“Why would you want to do that?”

When I was rowing solo across the Pacific Ocean, many times I saw sharks attacking a school of fish in a feeding frenzy. My attention would first be caught by seabirds circling overhead, anticipating tasty scraps. Then I would see the roiling, seething surface of the ocean, criss-crossed by shark fins as predators devoured their prey. After ten or fifteen minutes the attack would subside, and the waters would become calm again.

The sight didn’t scare me. I was a safe distance away, and I reckoned as long as I stayed in the boat, and the sharks stayed in the water, everybody’s happy.

But now I’m entering a different kind of shark-infested water, with no rowboat for protection. I’m standing for Parliament.

This is certainly not my lifelong ambition. Around twelve years ago, a few friends said I would make a good MP and urged me to stand. I spoke to a few MPs and concluded there was absolutely nothing about the life of an MP that I would enjoy.

But the country has changed, our politics have changed, and I guess I’ve changed too.

Weirdly, it was during the brief and tumultuous Liz Truss era that the notion to be an MP came back to me, and this time it wouldn’t let me go. For several months, since I’d finished writing a book about the positive change we need in the world, I’d been trying to figure out how I could take what I’d learned in twenty years as an environmental campaigner and put it to good use. It was the day of the Queen’s funeral, and I was reflecting on her life of devoted public service, when it became clear to me what I needed to do.

For all the many flaws of our antiquated, unfair, chaotic and often sleazy politics, for now at least it is still the best way to make change happen. Entering the political fray is about as appealing to me as jumping into the middle of the sharks’ dinnertime, and I fully expect to have a few chunks taken out of me along the way, yet I know it’s exactly what I’m meant to be doing. Within 11 months, I had passed a rigorous evaluation to become an approved candidate, and local Lib Dem party members had selected me to fight the new – and very winnable – seat of the South Cotswolds.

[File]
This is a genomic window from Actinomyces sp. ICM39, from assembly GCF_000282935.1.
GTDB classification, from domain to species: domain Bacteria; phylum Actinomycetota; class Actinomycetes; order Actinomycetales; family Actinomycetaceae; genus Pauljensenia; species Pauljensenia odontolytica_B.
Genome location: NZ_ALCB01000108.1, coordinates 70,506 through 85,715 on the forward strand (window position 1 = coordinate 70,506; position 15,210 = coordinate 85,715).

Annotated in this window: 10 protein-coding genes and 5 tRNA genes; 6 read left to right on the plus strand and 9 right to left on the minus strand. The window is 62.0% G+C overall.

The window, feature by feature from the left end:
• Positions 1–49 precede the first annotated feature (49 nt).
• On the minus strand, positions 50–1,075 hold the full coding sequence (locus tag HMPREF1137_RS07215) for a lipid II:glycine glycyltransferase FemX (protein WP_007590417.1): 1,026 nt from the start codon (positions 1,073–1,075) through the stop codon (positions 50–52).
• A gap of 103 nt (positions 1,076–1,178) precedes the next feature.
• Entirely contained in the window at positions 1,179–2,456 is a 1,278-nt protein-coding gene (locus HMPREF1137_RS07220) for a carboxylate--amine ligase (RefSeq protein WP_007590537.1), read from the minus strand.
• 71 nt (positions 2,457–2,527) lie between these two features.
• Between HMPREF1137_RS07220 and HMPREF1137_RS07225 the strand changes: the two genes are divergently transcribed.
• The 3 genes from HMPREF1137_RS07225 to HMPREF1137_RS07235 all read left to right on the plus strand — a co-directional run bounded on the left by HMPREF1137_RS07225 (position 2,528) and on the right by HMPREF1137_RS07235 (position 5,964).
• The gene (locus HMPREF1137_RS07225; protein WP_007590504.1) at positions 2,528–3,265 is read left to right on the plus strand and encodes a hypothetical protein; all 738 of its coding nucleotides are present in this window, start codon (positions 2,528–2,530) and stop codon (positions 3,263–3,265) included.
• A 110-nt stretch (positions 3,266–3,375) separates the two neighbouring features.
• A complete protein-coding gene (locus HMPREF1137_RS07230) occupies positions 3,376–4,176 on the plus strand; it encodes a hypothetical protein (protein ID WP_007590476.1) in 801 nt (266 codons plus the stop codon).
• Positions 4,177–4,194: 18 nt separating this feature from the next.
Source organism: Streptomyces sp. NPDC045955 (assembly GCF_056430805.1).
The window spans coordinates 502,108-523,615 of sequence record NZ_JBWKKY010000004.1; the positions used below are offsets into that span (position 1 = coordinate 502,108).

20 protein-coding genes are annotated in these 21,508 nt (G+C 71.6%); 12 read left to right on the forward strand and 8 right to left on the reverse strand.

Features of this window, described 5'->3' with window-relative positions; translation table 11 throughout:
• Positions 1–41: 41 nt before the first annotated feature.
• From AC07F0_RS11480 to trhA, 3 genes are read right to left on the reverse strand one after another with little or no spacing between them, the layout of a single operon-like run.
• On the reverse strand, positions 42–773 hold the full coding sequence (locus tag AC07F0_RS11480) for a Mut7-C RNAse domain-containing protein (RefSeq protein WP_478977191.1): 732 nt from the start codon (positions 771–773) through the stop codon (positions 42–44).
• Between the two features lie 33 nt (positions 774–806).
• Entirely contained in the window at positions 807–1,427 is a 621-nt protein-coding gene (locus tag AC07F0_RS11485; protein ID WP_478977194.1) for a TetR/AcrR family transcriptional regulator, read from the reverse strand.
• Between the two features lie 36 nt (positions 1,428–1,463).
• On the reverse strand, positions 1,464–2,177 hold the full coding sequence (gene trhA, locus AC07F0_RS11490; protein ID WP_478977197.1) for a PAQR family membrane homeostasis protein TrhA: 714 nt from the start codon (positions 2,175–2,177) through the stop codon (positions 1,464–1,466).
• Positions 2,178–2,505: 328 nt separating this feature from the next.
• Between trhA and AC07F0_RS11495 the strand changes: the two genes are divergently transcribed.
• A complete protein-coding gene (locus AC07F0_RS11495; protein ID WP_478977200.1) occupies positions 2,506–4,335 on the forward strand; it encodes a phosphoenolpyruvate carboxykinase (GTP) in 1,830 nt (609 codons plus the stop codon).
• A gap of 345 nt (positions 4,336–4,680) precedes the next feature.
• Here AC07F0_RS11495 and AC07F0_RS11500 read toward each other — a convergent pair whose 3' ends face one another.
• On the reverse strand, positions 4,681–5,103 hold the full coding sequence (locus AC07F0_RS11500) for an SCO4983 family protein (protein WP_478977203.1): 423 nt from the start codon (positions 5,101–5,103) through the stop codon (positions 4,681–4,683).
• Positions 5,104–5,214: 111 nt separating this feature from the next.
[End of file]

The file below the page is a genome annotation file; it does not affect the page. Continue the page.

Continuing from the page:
So when people on doorsteps ask me – as they often do – “why would you want to go into politics – and now?”, I know exactly why. I don’t do things because they’re easy or enjoyable. I do things because they matter, and nothing matters more to me than doing whatever I can to fix this broken Britain.

Other News:

A great evening at Sustainable Sherston last Friday. Thanks to all the environmentally concerned folks who came along and asked such great questions. We could have talked all night!

As I mentioned last week, I went to see The Boys in the Boat, much of which was filmed in the Cotswolds Water Park. It’s a film based on the true story of the Washington rowing crew that beat the posh Ivy League boys from the East Coast to represent the USA in the Berlin Olympics of 1936. It was a little schmaltzy, the music a little overblown, but you can’t beat a good story of the underdogs triumphing over the odds to win. (This may explain why I’m a Lib Dem. 😜)

To keep up to date with me and my campaign, please follow me on Facebook! Or on LinkedIn, if that’s more your style.

We’re keen to welcome more campaigners to our team to help with deliveries and/or doorknocking. Please consider lending us an hour or two a month. Email my wonderful Campaign Organiser, Poppy Fair, for more details.

We are also looking for financial support. Every pound matters – even the price of a weekly latte would help. If you’re ready for positive change in the South Cotswolds, please put your money where your mouth is by hitting Reply to this email, and I’ll let you know how. Thank you! 🙏

Quote of the Week

“The purpose of life is not to be happy. It is to be useful, to be honourable, to be compassionate, to have it make some difference that you have lived and lived well.”
― Ralph Waldo Emerson
Have a great week!


Photo of Roz by Hunter Downs, Republic of Kiribati

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